Delcam to Launch PartMaker in Japan at JIMTOF 2006

Delcam will launch its recently acquired PartMaker range of software in Japan on booth W0021 at the JIMTOF 2006 exhibition to be held in Tokyo from 1st - 8th November. PartMaker is the world's leading system for the programming of multi-axis lathes with live tooling and CNC Swiss-type lathes.

PartMaker is a knowledge-based machining system, allowing it to provide substantial gains in programming efficiency by remembering the tools, material and process information necessary to machine individual part features. PartMaker thus relieves the user from the need to re-enter the same feature information for subsequent parts. It also improves productivity by placing the emphasis on tool management functions, including allowing the simultaneous use of multiple tools on suitable equipment.

PartMaker pioneered a Visual Programming Approach for programming multi-axis lathes with live tooling, a system for which the company holds two U.S. patents. It makes extensive use of pictures to help the user describe tools, part features and machining data, and so is easy to learn and quick to use. For example, synchronization of tools working on multiple spindles is achieved with only a few mouse clicks.

"Many of leading builders of multi-axis lathes and CNC Swiss-type lathes are based in Japan and the country represents a large segment of the world market of end users for such machines," said PartMaker Division President Hanan Fishman. "We are confident that we can repeat the success of our software in Japan and that the Japanese machine tool market can benefit greatly from PartMaker's unique technology."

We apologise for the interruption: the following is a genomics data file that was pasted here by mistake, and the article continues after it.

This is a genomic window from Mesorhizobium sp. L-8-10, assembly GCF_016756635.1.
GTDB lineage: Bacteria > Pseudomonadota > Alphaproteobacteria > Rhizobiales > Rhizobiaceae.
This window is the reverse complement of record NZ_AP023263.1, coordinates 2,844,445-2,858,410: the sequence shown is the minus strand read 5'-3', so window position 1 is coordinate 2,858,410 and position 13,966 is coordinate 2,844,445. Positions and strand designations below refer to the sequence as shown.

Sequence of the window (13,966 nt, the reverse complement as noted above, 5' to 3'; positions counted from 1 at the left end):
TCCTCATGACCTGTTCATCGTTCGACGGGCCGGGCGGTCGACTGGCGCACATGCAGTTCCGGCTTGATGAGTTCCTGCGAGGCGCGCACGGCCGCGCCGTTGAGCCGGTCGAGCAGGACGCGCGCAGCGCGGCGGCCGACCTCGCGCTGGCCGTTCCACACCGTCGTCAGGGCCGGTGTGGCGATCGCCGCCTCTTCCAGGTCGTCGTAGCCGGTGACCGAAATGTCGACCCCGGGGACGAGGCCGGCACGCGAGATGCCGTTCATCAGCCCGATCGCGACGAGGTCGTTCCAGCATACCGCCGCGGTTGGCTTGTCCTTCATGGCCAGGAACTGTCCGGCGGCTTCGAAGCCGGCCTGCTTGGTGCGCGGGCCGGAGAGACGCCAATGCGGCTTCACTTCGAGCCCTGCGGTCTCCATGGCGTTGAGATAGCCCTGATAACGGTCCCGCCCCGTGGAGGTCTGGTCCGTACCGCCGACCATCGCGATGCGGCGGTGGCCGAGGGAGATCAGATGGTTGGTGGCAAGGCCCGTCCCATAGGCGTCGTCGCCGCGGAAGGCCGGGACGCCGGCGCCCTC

At JIMTOF, Delcam will be demonstrating the new Full Machine Simulation module in PartMaker. This new simulation module provides improved error checking and collision detection to PartMaker users by allowing them to perform an even more robust machining simulation. The machine model being simulated incorporates machine specific tool holders and attachments to assure that any possible collisions that could occur on the machine will be detected off-line on the user's PC. The ability to detect such problems off-line is beneficial for CNC programmers and machinists because it means they will have to spend less time in setting up new jobs and performing dry runs to assure there are no collisions on the machine.

"The ability to simulate machining of a programmed part using a true machine model off-line will allow PartMaker users to turn their Windows desktop into a 'virtual machine'," according to Mr Fishman. "Such accurate machine simulation will give the user unprecedented confidence that the program they generate off-line with PartMaker will work flawlessly on the machine."

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